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Ohio FD places 4-mile limit on mutual aid after neighboring FD cuts staffing

Lima Fire Department mutual aid limit seeks to keep a minimum number of crews available in city


Lima Fire Department Engine 1.

Lima Fire Department/Facebook

By Mackenzi Klemann
The Lima News

BATH TOWNSHIP, Ohio — The Lima Fire Department is limiting mutual aid to Bath Township to a four-mile radius from Central Station on S. Main Street due to an increase in mutual aid calls from the Bath Fire Department, which cut staffing after a failed levy campaign in November.

The new limits, outlined in an email from Deputy Fire Chief Lee Short to Bath Chief Joseph Kitchen on Feb. 6 , say Lima Fire intends to keep at least two engines and one EMS squad in service for emergency calls in Lima.

“It would be difficult for us putting a crew that’s going to end up being all the way up on Cool Road " to respond to an emergency call in Lima, Lima Fire Chief Andy Heffner told The Lima News.

Records show that Bath is increasingly dependent on mutual and automatic aid from neighboring fire departments for emergency calls since the township started budget cuts in November, as minimum staffing levels in Bath declined from four to two people per 24-hour shift.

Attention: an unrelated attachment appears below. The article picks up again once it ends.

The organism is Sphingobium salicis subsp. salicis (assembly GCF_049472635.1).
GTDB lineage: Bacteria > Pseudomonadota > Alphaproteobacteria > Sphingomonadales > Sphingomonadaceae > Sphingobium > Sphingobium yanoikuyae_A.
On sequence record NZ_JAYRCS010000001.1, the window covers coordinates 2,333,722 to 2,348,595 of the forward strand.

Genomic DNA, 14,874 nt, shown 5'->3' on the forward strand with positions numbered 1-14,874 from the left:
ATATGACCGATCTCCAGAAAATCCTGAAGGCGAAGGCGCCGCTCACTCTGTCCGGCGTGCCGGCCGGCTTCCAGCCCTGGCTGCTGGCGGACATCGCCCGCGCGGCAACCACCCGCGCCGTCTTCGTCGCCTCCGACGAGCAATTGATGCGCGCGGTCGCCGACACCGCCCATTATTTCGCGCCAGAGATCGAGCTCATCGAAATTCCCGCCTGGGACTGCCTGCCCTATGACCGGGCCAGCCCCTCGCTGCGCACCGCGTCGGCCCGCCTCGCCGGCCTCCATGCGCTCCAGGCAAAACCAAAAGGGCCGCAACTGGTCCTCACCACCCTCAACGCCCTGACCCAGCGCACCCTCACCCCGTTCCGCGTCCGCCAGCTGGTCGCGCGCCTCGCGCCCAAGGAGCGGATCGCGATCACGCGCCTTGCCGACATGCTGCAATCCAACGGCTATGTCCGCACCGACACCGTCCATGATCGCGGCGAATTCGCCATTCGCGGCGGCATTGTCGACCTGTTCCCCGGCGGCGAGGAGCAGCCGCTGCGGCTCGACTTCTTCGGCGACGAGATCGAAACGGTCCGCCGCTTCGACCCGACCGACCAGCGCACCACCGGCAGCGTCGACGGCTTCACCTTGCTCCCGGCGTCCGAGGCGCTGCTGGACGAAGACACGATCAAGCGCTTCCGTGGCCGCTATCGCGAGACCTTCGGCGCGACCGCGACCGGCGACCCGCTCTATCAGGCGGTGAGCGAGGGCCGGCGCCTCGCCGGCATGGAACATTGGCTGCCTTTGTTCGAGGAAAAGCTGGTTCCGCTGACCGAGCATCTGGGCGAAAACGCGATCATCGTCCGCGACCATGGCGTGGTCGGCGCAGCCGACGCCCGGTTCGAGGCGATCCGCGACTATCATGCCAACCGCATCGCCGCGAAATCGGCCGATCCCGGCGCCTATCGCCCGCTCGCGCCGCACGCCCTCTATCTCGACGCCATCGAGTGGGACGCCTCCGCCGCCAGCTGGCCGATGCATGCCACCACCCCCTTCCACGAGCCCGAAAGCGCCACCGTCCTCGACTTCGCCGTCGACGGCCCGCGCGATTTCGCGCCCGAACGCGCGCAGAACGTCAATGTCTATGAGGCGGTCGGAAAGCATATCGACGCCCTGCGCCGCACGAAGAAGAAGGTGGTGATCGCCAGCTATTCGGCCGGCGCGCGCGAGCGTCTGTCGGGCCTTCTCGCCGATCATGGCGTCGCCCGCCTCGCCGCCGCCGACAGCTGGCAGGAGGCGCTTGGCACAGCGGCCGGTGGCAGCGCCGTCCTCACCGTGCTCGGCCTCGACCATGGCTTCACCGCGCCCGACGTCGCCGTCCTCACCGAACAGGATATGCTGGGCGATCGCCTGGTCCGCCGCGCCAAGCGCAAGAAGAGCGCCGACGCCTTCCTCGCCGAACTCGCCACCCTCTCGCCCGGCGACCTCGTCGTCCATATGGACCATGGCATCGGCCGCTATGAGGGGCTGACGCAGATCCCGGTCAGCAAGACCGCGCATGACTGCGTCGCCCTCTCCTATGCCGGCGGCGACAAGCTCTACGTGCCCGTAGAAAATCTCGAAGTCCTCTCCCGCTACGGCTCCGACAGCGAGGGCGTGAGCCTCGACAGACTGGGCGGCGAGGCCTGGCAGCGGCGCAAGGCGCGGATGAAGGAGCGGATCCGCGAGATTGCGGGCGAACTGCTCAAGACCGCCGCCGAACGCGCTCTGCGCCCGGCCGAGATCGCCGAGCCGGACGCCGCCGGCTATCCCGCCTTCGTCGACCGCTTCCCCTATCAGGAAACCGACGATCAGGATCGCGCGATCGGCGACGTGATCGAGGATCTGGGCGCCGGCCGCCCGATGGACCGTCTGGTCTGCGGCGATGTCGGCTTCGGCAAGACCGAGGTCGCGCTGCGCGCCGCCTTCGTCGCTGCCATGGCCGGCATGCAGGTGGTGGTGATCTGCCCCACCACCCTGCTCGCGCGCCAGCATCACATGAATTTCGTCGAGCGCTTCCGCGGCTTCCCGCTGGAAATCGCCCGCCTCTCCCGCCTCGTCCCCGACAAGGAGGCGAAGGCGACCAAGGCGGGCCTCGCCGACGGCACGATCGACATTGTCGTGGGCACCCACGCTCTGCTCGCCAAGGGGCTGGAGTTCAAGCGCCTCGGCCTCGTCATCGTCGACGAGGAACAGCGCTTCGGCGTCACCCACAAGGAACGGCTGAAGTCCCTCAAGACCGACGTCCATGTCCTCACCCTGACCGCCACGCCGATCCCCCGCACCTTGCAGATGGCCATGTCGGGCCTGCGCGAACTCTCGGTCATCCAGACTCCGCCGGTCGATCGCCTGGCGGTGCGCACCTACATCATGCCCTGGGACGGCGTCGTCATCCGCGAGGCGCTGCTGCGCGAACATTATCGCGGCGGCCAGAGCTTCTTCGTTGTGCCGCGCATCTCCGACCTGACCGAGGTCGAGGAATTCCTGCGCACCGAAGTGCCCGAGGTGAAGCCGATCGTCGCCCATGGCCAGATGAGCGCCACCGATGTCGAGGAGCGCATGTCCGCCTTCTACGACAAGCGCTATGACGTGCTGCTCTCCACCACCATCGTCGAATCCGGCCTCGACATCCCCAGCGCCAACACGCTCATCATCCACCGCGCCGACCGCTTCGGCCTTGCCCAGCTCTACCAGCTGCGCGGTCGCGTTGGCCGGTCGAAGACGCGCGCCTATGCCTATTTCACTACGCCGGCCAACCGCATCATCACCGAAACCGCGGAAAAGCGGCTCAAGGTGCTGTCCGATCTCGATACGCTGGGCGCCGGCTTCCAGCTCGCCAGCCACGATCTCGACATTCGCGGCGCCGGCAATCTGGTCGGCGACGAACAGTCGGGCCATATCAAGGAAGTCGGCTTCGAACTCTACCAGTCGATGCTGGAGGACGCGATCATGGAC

Lima Fire provided mutual aid to Bath 12 times in January and February alone, while Bath Fire has not given mutual aid to Lima since Sept. 2022, according to statistics provided by Heffner.

Perry Township records show the township fire department has provided mutual aid to Bath at least seven times this year while Bath assisted Perry once, a significant increase over the 15 mutual aid calls Perry made to Bath in 2023.

Emails from Kitchen to township trustees show Bath is requesting mutual or automatic aid more frequently because its crews are already responding to other emergency calls.

Among the incidents highlighted by the emails are a Jan. 28 emergency call during which an Allen County sheriff’s deputy drove an ambulance to Lima Memorial Health System so Bath’s only two EMS providers on duty could care for a trauma patient who was injured in a hit-and-run crash, according to an email from Kitchen to the trustees.

Platoon Chief Jared Jenkins “was frustrated that because of current staffing levels, only two EMS providers were on duty—it was difficult to provide the proper level of care provided,” Kitchen wrote.

When the patient died at Lima Memorial Health System, Kitchen wrote that he “attempted to reassure Jared that I was confident that they did all they could and that I appreciated their efforts.”

Bath Fire needed mutual aid on three fire calls between Jan. 1 and Feb. 6, including a smoke alarm at Procter & Gamble, a house fire on Harding Highway and a propane tank explosion that caused a garage fire on Leonard Avenue, Kitchen wrote to the trustees when he informed them of the new Lima mutual aid guidelines on Feb. 6.

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